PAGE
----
After weeks of polls showing Donald Trump gaining on Democratic frontrunner Hillary Clinton's once sizable lead, for the first time on Monday, Real Clear Politics recorded the New York billionaire ahead in the national polling average.
For the period between May 13-19, the presumptive Republican nominee polled ahead of Clinton by a national average of 0.2 points.
The new figure places the upcoming presidential contest in stark new light.
That national average was posted on the heels of two separate national polls which showed the two running neck-and-neck: A Washington Post/ ABC News survey released Sunday has the two in a "statistical dead heat" with Trump ahead of Clinton 46 percent to 44 percent among registered voters; while a survey from NBC News/ Wall Street Journal, also Sunday, recorded Clinton polling ahead of Trump 46 to 43 percent.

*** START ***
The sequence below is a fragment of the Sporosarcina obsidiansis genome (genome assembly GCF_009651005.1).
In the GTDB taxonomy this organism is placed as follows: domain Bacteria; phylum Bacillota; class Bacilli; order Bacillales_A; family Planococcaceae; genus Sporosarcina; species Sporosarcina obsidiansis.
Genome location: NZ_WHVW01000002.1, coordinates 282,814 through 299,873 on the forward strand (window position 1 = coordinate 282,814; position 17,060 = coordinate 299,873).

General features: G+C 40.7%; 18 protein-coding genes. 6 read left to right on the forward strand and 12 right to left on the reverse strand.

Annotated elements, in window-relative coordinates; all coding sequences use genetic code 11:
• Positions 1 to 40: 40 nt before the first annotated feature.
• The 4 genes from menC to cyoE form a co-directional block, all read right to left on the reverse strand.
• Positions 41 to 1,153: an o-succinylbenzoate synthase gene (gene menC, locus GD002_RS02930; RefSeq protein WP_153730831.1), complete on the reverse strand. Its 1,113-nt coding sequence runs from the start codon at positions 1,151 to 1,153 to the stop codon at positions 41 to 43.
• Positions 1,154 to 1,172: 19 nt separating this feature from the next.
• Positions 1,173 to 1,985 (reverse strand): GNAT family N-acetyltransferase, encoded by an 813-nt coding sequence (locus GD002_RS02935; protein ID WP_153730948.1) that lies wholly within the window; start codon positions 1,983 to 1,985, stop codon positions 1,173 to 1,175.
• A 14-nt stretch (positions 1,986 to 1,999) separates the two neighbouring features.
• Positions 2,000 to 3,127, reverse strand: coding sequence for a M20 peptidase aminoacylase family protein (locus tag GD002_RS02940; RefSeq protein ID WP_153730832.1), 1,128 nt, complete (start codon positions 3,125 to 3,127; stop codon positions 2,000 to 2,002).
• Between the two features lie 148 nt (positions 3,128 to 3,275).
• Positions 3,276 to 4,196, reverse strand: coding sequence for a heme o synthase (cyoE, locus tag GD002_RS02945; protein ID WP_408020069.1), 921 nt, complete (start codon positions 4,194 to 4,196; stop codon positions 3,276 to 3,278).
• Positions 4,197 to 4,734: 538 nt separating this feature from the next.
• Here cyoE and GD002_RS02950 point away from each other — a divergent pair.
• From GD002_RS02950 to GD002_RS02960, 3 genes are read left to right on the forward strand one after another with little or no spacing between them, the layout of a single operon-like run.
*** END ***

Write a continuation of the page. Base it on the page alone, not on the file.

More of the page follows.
Perhaps even more troubling, the NBC/WSJ survey found that the negative ratings for the two presumptive nominees are the highest in the history of the poll. Fifty-four percent of those surveyed hold a negative opinion of Clinton and 58 percent have a negative opinion of Trump.
At the same time, Democratic challenger Bernie Sanders continues to best both Clinton and Trump in favorability ratings (43 percent hold a positive view of the Vermont senator versus 36 percent who have a negative view) and maintains a double-digit lead over the Republican candidate.
NBC/WSJ recorded Sanders ahead of Trump by 15 points.